Of course many of those prejudices people won't admit to. People don't admit to "shielding" their children when they pass a black man or someone in a turban. But they do it. People don't admit to assuming someone who looks Latino is an immigrant (and illegal) or that he's uneducated. But they do. Let's face it, the number of derogatory terms and phrases out there that have to do with appearance should tell us something about our obsessions and how we equate appearance with merit.

It is more than impolite to assume the worst about someone at a glance. It's unjust. For example, there are literally millions of legal Latinos and Americans of Latino descent in America. But illegal aliens are one of the few remaining hategroups "allowed out" there in our politically correct world (along with fat people, Muslims, lawyers and athiests) so many are quick to assume and act accordingly. People want to have someone to blame for society's ills, so that they don't have to take credit for the ills themselves. As if hatred has ever done a damn thing to cure society's ills.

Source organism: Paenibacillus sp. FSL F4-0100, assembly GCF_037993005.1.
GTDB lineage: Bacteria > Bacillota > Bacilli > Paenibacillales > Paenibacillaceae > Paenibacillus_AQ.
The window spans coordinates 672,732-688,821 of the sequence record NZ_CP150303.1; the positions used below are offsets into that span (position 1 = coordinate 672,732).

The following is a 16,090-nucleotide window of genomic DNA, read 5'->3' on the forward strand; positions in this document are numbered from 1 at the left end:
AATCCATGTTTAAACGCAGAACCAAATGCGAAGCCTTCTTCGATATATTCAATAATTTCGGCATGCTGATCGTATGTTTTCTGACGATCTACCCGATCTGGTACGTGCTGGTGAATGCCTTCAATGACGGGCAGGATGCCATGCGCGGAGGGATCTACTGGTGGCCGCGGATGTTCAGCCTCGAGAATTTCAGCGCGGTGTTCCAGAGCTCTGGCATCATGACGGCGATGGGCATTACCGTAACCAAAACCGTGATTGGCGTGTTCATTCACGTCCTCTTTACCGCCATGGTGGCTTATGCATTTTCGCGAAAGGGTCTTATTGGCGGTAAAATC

The tired mantra that gets trotted out is always anecdotal. "I've run into 'plenty' of so-and-so that were XYZ." So what? Even if 99/100 people who look "x" are "y," someone only has to misjudge one person to be in the wrong. Only one person has to go unhired (or get laid off first), or be taught a little less effectively in school or be pulled over unnecessarily, or be insulted by strangers or treated by contempt, or be on the receiving end of violence because of what that person is instead of who he is to have done an injustice. If we're rationalizing why we treat people who look a certain way with contempt or disgust, maybe the victims of our prejudices aren't the problem.

I mean, if, no matter how good a person you are, how intelligent or thoughtful, how considerate or educated, talented or honest, you are treated only on the way you look, what's the point of making yourself who you are? How are you the problem in this case? And how do one justify the work and sacrifice these people who happen look a certain way have to make to overcome the perceptions of what many see them to be if it does them no good?